There aren't many beneficial reasons for undoing net neutrality, at least for consumers and most businesses, but here are some of the arguments I've seen, many pulled from Ajit Pai's comments.
Some have argued that repeal restores internet freedom, of course, that's doublespeak, as it only restores freedom for ISPs. Kinda like how repealing the Bill of Rights would result in more freedom. This is also the same as the regulation argument: no regulation == good. Which, of course, is false. Some regulation is good.
Other arguments state that the internet was just fine before net neutrality. This is not factually accurate, as there were already moves by Comcast to deprioritize Netflix traffic. Eventually, Netflix had to pay Comcast to be reprioritized. Also, the internet isn't some static entity. It's use is always expanding. Video has exploded as has games, etc. As more of these additional uses are brought to market, especially high bandwidth ones, there will be pressure from the ISP's to restrict their traffic further.
This is also similar to the argument that the lack of previous government regulation is what allowed the internet to grow. While that may be true or not, it doesn't mean that net neutrality is a bad thing. In fact, by creating an open playing field, it should actually foster more competition, which usually helps with growth.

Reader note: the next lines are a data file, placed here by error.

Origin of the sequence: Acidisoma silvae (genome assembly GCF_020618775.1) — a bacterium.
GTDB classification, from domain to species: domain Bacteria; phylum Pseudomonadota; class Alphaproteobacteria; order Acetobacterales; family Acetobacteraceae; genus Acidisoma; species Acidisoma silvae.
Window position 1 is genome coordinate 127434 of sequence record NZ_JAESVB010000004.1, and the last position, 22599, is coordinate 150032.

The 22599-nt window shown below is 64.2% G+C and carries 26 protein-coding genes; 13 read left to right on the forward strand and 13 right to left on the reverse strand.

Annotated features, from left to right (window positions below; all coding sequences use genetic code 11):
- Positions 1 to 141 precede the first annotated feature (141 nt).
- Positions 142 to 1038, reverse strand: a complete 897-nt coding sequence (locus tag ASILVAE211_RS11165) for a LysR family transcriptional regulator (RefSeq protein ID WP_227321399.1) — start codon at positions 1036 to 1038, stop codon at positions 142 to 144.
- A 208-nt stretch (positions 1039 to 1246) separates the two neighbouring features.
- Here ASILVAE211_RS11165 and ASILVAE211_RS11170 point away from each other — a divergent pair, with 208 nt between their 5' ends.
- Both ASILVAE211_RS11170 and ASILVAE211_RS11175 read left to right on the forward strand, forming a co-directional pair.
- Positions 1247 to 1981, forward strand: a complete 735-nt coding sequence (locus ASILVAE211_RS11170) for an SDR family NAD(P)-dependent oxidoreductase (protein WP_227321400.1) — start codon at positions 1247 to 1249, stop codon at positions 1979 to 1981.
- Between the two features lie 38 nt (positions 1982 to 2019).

Pai also argues that net neutrality limits investments in networks by ISPs. This also isn't factual. There is evidence that it actually increased for some ISPs.
Pai says that smaller ISPs can't deal with the side effects of net neutrality, thus innovation is stifled. This is a narrow view. Let's assume he is correct, even though he didn't provide hard evidence. Innovation occurs beyond just ISPs. There are lots of companies and products that operate over the internet and net neutrality allows them equal access to all consumers. The innovation that brings far outweighs "lost innovation" from ISPs.
EDIT: Let me add a few additional arguments: One concern is that limiting the ability to control traffic over your network may have serious consequences. For example, an ISP may need to restrict bit torrent traffic, as it is responsible for a growing amount of bandwidth. It's possible traffic like this could reduce people's throughput, the throughput they are paying for from their ISPs. It's seems reasonable that an ISP could slow this down, at least until their infrastructure can handle it. Comcast, before NN, actually began blocking bit torrent traffic. Regardless, there was a provision for reasonable network management in the net neutrality rules, so this argument isn't really valid.
Pai said he wants an level playing field, and cites AMP and promoted tweets as examples where companies don't play fair. AMP, as far as I can tell is merely a distribution format and promoted tweets is how Twitter advertises. What Pai is actually saying is quite interesting. He is in fact saying that ISP's should be able to prioritize traffic based on who pays them, just as Twitter does with it's promoted tweets. This argument gets to the heart of the net neutrality debate. Pai and others feel ISPs should be allowed to prioritize traffic.